Yellow Journalism

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William Randolph Hearst

Yellow Journalism is journalism that is based upon sensationalism and a crude exaggeration of news stories that entices the reader and informs them of what’s going on by phrasing and telling the story in a ludicrous manner (U.S. Diplomacy and Yellow Journalism 1895–1898, n.d). In the 1890s, two famous newspaper owners, William Randolph Hearst, and Joseph Pulitzer, coined a term, and helped create an entirely new newspaper section and theme of journalism, this was known as Yellow Journalism (Yellow Journalism, n.d). This new type of journalism allowed the writer to get the reader’s attention by exaggerating stories written in the articles while also making money by people buying these papers. The two creators of this new type of journalism would eventually become involved in what would be called a circulation battle as well. These two newspaper owners were rivals because at that time both businesses were in the same area. Both wanted to make money by writing articles in Yellow Journalism (Mahony, 2009). Another fascinating aspect about this theme of journalism is that the headline usually grabs the attention of the person who is reading the newspaper.

In 1883, Pulitzer purchased The New York World newspaper company. For approximately 12 years Pulitzer did not have to worry about a competing newspaper company in New York. In fact, Pulitzer’s newspaper was thriving. However, in 1895 he would meet his rival and match when Hearst bought The New York Journal (Mahony, 2009 Encyclopedia Britannica, 2016 Mahony, 2009). 1895 was when their rivalry would take off. They were rivals because people now had two different newspaper companies to read from, thus causing competition amongst the two of them (Mahony, 2009 Encyclopedia Britannica, 2016 U.S. Diplomacy and Yellow Journalism, 1895–1898. n.d.).

The term “Yellow Journalism,” itself originally came from Pulitzer’s New York World. In Pulitzer’s newspaper, artist R.F. Outcault came up with “the yellow kid.”  This cartoon character came from a comic sketch known as “Hogan’s Alley.” In this comic it had a yellow-dressed character dubbed the “the yellow kid.” Eventually, this Yellow Kid would add fire to this two-owner’s newspaper rivalry. They would both use the yellow kid to sensationalize and exaggerate the news through the yellow kid’s popularity in both newspapers.  Since these two owners were in a very competitive rivalry to compete New York Journal owner William Randolph Hearst copied Pulitzer’s sensationalist style and even hired “Hogan’s Alley” artist R.F. Outcault. In response, Pulitzer commissioned another cartoonist to create a second yellow kid. Soon, the sensationalist presses of the 1890s became a competition between the “yellow kids,” and the journalistic style was coined “yellow journalism”(Encyclopedia Britannica, 2016).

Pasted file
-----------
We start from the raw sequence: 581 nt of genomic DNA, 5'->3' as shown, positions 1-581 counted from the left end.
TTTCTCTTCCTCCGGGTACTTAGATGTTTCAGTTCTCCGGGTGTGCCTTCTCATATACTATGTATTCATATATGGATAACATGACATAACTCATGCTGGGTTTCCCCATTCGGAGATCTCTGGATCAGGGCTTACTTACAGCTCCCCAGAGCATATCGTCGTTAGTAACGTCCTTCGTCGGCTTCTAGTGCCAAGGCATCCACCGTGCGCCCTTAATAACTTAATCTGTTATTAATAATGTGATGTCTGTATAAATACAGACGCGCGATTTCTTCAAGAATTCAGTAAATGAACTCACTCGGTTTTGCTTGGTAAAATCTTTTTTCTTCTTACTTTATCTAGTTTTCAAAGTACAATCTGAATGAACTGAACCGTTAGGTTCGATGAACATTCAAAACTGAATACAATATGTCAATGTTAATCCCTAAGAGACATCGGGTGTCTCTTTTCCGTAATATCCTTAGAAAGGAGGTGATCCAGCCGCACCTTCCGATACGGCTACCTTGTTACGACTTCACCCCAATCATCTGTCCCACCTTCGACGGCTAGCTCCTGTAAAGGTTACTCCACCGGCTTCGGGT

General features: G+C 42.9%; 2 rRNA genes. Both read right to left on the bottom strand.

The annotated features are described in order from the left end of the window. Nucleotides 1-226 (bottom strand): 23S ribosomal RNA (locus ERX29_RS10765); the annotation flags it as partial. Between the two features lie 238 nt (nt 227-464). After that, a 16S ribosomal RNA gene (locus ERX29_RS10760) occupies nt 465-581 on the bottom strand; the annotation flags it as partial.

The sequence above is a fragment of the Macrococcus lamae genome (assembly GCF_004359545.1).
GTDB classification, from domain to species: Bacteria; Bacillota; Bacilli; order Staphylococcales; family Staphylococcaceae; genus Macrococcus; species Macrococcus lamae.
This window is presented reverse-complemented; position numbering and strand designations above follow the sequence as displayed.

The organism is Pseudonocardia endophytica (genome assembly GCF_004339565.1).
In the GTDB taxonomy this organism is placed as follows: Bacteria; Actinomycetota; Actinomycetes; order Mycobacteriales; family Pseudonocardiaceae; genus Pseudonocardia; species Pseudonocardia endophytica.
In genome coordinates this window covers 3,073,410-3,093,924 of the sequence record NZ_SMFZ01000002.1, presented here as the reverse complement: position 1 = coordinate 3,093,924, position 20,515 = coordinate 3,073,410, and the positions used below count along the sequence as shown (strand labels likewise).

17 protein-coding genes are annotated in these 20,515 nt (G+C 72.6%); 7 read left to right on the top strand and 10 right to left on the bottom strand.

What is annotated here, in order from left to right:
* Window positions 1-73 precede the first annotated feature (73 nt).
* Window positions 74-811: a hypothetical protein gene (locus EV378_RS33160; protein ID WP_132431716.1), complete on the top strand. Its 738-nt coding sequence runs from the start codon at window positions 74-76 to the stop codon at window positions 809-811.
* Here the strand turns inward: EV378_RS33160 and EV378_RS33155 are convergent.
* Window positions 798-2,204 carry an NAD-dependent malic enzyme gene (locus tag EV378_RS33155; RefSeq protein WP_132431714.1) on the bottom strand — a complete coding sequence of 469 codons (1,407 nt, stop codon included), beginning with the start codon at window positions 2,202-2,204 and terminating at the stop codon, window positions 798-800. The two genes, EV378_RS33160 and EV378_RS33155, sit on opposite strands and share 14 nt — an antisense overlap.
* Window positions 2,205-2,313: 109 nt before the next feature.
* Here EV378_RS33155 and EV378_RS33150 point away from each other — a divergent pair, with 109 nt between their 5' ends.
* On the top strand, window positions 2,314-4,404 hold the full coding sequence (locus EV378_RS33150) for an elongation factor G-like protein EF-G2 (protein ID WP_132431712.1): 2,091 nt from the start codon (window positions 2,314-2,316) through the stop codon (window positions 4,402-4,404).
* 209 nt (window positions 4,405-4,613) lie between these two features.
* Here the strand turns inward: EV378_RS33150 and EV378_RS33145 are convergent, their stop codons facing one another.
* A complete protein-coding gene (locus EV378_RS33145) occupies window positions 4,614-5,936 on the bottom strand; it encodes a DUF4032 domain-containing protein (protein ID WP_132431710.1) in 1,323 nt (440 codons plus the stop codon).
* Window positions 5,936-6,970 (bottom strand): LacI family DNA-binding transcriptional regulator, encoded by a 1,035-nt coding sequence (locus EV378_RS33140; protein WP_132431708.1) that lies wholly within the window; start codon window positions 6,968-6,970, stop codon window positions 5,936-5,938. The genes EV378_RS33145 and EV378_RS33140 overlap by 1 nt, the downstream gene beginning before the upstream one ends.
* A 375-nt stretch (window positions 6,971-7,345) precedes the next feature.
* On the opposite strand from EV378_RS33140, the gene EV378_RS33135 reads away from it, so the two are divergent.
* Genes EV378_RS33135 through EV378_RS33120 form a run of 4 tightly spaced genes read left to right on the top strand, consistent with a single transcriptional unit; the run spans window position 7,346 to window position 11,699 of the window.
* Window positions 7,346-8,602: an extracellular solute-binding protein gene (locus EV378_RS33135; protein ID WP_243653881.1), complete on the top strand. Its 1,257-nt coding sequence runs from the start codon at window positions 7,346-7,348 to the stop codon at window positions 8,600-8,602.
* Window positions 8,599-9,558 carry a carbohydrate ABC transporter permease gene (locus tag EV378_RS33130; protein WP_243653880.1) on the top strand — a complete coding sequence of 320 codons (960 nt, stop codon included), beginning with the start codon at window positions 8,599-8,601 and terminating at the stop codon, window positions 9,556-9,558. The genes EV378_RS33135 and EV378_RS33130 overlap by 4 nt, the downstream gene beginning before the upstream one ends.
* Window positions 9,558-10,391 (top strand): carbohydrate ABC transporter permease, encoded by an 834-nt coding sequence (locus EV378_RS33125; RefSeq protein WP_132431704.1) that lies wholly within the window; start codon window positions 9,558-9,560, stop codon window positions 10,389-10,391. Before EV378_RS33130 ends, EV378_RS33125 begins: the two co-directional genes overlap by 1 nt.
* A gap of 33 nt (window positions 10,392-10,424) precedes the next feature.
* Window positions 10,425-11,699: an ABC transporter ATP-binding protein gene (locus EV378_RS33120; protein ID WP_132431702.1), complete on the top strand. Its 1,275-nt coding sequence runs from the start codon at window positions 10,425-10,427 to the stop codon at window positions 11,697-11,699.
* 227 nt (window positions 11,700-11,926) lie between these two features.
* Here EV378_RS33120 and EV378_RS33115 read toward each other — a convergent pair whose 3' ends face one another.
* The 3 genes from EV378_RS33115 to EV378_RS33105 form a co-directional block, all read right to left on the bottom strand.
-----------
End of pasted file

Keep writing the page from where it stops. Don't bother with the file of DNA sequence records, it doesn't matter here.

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Cartoon depicting the battle between Hearst and Pulitzer

The term “circulation battle,” comes from a military term called “Battlefield Circulation.” This term means that the leader goes where he can best influence the battle, where his moral and physical presence can be felt, and where his will to achieve victory can best be expressed, understood, and acted upon. (Magness, 1970). For this term, these two newspaper owners both used yellow journalism to make money, gain popularity, and push America to declare war on Spain in 1898 (Yellow Journalism, n.d.). For this term, it is referring to the fact that both owners realized a good way to gain popularity and money was by sensationalizing events that had transpired with the USS Maine getting destroyed of the coast of Cuba by what people still beielve could have been Spain’s doing. Thus, the two owners newspaper companies coined another phrase known as “remember the Maine.”


Encyclopedia Britannica. (2016, August 11). Yellow journalism. Retrieved December 07, 2017, from

Mahony, D. O. (2009, September 16). The circulation battle of Pulitzer and Hearst | Comm455/History of Journalism. Retrieved December 06, 2017, from

Magness, T. (1970, January 01). Leader Business. Retrieved December 07, 2017, from

Mott, K. (2013, February 13). Yellow Journalism – Present and Past. Retrieved December 06, 2017, from

U.S. Diplomacy and Yellow Journalism, 1895–1898. (n.d.). Retrieved December 04, 2017, from

Yellow Journalism. (n.d.). Retrieved December 04, 2017, from

Image Attribution: The images used in this post are in the Public Domain

Written by Louie Galdos, 2017